Friday, December 12, 2008


Your analysis ignores the regulated monopoly created by the tricks and turns in the CAFE standards. Foreign cars must be significantly retooled to meet US regulations. If you want to sell a lot of cars in America, you must do like the Japanese and build your plants here. Now that the plants are here, the monopoly protection helps them just as much as the "little three in Detroit". The "little three" must become at least as efficient as the domesticated foreign producers. If they cannot or will not, we should let them expire.

When you have monopolies, you do not have free markets. The unjustified salaries and wages and huge inefficiencies were born and breed by the monopoly rules written by Detroit lawyers and passed into law by congress and signed into law by presidents. We get into trouble when we are inconsistent in sticking to our principles.

It took the rail roads 25 years to "retool" into profitable businesses after the regulated protection was ended. It took the airlines 30 years and some believe they are not there yet. America can and should compete on an even playing field. We have no reason to be afraid of competition. If, as a result of open markets, the Japanese, South Koreans and Chinese take over the car business, it will be because our competitive strengths lie elsewhere. The highest paid jobs are no longer the manufacturing jobs. Thousands of labs across our country are researching and designing products that are far more rare and valuable than autos.

The reasons that gasoline taxes should be increased are because we should eliminate the taxes on productive pursuits and raise our revenue by taxing the least productive pursuits. The huge tax increases on cigarettes was justifiable because this habit of many was doing great harm to the many more non smokers. Those who waste fuel simply because they can are polluting the air of everyone else unnecessarily. By raising the tax on driving while reducing the tax on income, we will increase our incomes while reducing our driving expense. We can individually make our own choices to achieve the common good. We do not need to play favorites.

Republicans and democrats are guilty of picking and choosing winners and losers based on politics and not based on merit. The practice is too common. It ranges all the way to billion dollar bailouts of rich bankers to uniform school teacher salaries no matter what the level of competence. The invisible hand works when price is set by supply and demand, not by political regulation or favor.


Cast all your anxiety on him because he cares for you. I Peter 5:7

Jack Miller
1825 Curraghmore Road
Clemmons, NC 27012

On Fri, Dec 12, 2008 at 11:43 AM, Al wrote:

Unions are evil, government is evil, business is evil. All three have been willing to gain at the expense of the other two in the past. But, all three have also done many good things too and are necessary to maintain a balance of power that will lead to real progress.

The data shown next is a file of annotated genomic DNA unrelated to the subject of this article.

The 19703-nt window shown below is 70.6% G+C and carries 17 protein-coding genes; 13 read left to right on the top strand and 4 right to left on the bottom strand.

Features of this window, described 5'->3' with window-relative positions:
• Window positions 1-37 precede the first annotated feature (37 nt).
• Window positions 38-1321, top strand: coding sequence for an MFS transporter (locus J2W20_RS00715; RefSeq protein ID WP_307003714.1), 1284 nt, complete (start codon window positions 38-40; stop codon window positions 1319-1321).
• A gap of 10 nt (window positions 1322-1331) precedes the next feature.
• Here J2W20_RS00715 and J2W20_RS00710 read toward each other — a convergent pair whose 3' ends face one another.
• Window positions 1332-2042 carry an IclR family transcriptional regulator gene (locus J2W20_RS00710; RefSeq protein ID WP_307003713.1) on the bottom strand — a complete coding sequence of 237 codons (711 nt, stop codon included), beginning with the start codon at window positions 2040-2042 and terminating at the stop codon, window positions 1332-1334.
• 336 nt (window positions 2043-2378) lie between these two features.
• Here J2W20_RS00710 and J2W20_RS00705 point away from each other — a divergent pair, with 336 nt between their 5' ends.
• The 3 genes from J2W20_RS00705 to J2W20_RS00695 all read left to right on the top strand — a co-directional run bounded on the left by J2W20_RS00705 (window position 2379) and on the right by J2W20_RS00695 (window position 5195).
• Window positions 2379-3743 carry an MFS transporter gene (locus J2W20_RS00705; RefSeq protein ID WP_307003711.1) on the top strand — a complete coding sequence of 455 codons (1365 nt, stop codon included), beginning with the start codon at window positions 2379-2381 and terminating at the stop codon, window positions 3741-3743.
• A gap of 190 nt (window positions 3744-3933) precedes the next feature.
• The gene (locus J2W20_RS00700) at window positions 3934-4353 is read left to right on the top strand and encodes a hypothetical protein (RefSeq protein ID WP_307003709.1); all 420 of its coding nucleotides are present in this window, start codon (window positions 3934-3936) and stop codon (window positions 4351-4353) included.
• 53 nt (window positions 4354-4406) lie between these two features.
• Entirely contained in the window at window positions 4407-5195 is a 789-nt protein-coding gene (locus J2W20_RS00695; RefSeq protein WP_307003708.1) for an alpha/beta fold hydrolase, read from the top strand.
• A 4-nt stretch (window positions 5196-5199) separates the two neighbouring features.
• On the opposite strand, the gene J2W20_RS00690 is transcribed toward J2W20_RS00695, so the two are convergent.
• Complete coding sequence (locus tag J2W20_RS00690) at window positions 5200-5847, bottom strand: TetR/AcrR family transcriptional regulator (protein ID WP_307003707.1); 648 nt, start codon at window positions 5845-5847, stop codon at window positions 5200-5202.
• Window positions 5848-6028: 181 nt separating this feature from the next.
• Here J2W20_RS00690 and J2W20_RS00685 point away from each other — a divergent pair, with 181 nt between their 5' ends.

Only individuals pay taxes. Business taxes are added to the cost of doing business and passed on to the customer.

Taxes are necessary to provide for the common good, which is not always the same as perceived by the individual

The common good is a dynamic target, always changing, sometimes a little, sometimes a lot.

Economics and politics cannot be separated, but must be balanced. Extremes have gotten us to where we are today.

How should the auto manufacturer situation be approached?

The manufacturers have been working with the unions and current and future costs have been reduced and will get even more reductions. The $75 per hour cost per employee has been cut nearly in half for new hires. New more efficient vehicles are in the works, but remember less than a year ago the buying public was happily buying big vehicles at high profit margins. Imported vehicles have been growing in size over the last 20 years. It is only because of the home government tax policies on fuel that foreign manufacturers have had smaller, more efficient vehicles available.

If our government will pass higher taxes on fuel, then I think we should offer loans to the vehicle manufacturers, as we will have a reasonable expectation for repayment based on continued higher fuel prices. The public will continue to buy more fuel efficient vehicles because fuel prices will become more consistent. The trend in industrialized countries has always been for the consumer to purchase the biggest, most powerful vehicle he can afford. If the government wants to control the amount of fuel used do it with taxes, not with CAFE or gas guzzler surcharges.

If congress continues to let the market determine the total price of fuel, then bankruptcy is the best solution. Let the free market determine who manufactures our vehicles. The price of and profit made on larger vehicles will rise based on supply as world manufacturing capacity of larger cars will be limited for some time. The surviving domestic manufacturer will do well.